From the December 01, 2011 issue of Futures Magazine • Subscribe!

How to get active in long-term investing

Crash of 1987

The first half of 1987 witnessed a sharp decline in the U.S. dollar and a subsequent increase in U.S. exports, which provided extra earnings to the companies and gave stocks a boost. Corporate restructuring and promises of strong growth further bolstered expectations and prices. The foreign investment rate doubled from 1986 to 1987 and in August alone, the Dow increased by 41% (800 points).

In September 1987, rising interest rates and the continually weak dollar worried investors. Volatility in the markets surged. On Sept. 22, the Dow had a record single-day gain. On Oct. 6, it suffered a record single-day loss. Then, on Oct. 19 — Black Monday — the stock market sank quickly. Volume and volatility spread through the futures market as stock buyers dried up. Program trading and portfolio insurance made the situation worse, with automated systems swamping the market with sell orders. The Dow fell by 508 points (22%), causing losses of more than $500 billion.

Numerous regulations emerged from subsequent investigations. The Securities and Exchange Commission (SEC) issued a number of changes; the technological infrastructure of the stock markets was upgraded; margin requirements were modified; circuit breakers that would stop trading following a specified drop were implemented.

After the ‘87 crash, the market recovered amazingly, rising slowly and steadily with the Dow recording a new high before the end of 1989. This recovery was credited to strong market fundamentals and timely action by the Federal Reserve to boost the international faith in the U.S. economy.

The dot-com bubble

The 2000-02 bear market can be traced to the economic growth following the 1991 recession. Among the keys to the Clinton era were moving U.S. borrowing to the shorter end of the yield curve, which reduced borrowing costs and long-term rates. Additionally, President Bill Clinton’s open trade policies fueled economic growth.

On Feb. 17, 1993, Clinton revealed a budget plan that included lower deficits and tax increases. It was the largest deficit-cutting proposal in history, cutting $500 billion in four years. The budget was under control, and the dollar strengthened. Oil prices collapsed. Moreover, the North American Free Trade Agreement lowered tariffs on exports and imports. While we could argue the current loss of U.S. jobs was sparked by the effects of free trade, in the early days it served as a boost.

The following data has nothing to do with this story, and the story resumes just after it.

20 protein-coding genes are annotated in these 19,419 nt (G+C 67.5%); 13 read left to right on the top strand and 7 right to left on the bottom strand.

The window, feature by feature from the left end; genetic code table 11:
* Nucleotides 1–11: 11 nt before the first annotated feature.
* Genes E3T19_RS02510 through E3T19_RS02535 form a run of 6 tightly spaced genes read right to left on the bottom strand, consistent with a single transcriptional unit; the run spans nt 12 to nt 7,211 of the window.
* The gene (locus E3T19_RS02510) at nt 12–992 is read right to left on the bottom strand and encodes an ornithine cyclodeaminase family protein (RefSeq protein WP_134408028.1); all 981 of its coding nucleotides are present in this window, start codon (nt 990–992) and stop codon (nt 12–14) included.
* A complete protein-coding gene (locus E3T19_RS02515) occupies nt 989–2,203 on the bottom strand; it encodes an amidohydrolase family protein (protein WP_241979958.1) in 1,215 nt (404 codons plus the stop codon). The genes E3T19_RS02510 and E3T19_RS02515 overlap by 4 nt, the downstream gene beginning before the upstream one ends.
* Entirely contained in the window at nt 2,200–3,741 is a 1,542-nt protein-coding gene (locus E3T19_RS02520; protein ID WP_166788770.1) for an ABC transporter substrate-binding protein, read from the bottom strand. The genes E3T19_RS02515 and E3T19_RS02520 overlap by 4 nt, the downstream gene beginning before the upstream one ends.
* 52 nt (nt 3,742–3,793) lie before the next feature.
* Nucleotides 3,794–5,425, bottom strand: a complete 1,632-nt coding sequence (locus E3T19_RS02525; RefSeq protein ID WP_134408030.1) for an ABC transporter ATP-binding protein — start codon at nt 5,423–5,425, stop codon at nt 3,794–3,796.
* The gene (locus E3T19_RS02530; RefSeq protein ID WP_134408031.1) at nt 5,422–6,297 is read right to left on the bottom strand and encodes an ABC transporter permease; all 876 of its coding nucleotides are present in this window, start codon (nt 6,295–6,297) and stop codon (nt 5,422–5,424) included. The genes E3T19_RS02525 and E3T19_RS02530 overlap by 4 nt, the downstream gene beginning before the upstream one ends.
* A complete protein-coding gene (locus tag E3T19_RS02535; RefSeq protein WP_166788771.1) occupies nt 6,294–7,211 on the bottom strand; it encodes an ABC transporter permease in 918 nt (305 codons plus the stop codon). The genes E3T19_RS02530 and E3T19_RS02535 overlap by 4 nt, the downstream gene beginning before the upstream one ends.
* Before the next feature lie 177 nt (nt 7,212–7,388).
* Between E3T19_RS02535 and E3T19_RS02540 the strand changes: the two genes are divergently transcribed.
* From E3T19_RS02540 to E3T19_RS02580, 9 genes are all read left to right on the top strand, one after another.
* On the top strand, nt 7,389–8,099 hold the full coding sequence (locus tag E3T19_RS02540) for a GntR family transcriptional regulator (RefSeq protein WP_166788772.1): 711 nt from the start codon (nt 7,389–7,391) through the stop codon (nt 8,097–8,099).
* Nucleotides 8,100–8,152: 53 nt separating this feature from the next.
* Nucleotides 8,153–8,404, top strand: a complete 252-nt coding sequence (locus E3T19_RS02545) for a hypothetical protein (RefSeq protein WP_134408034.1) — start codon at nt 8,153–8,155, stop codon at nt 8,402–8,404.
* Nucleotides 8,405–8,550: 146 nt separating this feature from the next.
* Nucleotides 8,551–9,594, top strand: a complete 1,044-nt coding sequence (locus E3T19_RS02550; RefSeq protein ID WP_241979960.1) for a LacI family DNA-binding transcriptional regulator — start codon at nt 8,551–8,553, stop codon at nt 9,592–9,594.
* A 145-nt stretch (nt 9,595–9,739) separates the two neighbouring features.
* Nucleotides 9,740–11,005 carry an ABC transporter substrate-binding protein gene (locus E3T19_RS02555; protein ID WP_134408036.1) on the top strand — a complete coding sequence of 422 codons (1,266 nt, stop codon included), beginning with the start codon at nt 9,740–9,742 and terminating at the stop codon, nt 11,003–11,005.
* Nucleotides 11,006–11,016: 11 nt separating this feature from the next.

However, the biggest reason for the growth in the 1990s was the birth of the Internet. CompuServe, America Online and Prodigy were the early leaders. By 1996, 45 million people were online. This grew to 150 million by 1999. The growth in productivity was only part of the story. The bigger factor was the rampant speculation in the companies promising to lead the country into this brave, new frontier.

SEC records include 700+ failed e-commerce corporations. Surprisingly, more than 80% of the SEC listings were headed by dedicated, qualified and diligent managers. More than 90% of them got initial public offering funds, meaning the market considered their models credible.

The crash happened because investment vastly outpaced client acquisition, which came at exceptionally high cost. The public was slow to accept online shopping and found it confusing. In retrospect, this reluctance was not new. For example, despite being available since the mid-1970s, automated teller machines still only had a 50% use rate by the late 1980s. Despite great promises, the early investment rate in dot-com companies simply could not wait for demand to materialize. It didn’t help matters that these same companies emphasized brand awareness and neglected product/service strategies that actually create a market and serve customers.

Following the initial bursting of the dot-com bubble — further accelerated by the Fed increasing interest rates six times in 1999-2000 — the stock market had recovered by the time George W. Bush was elected. The Dow peaked at 11,723 on Jan. 14, 2000, and the Nasdaq hit 5,048 on March 10, 2000. Then, however, came the 9/11 terrorist attacks in 2011 and the economy sank into a deep recession. The market hit its low on Oct. 9, 2002, with the Dow at 7,286 and the Nasdaq at 1,114.

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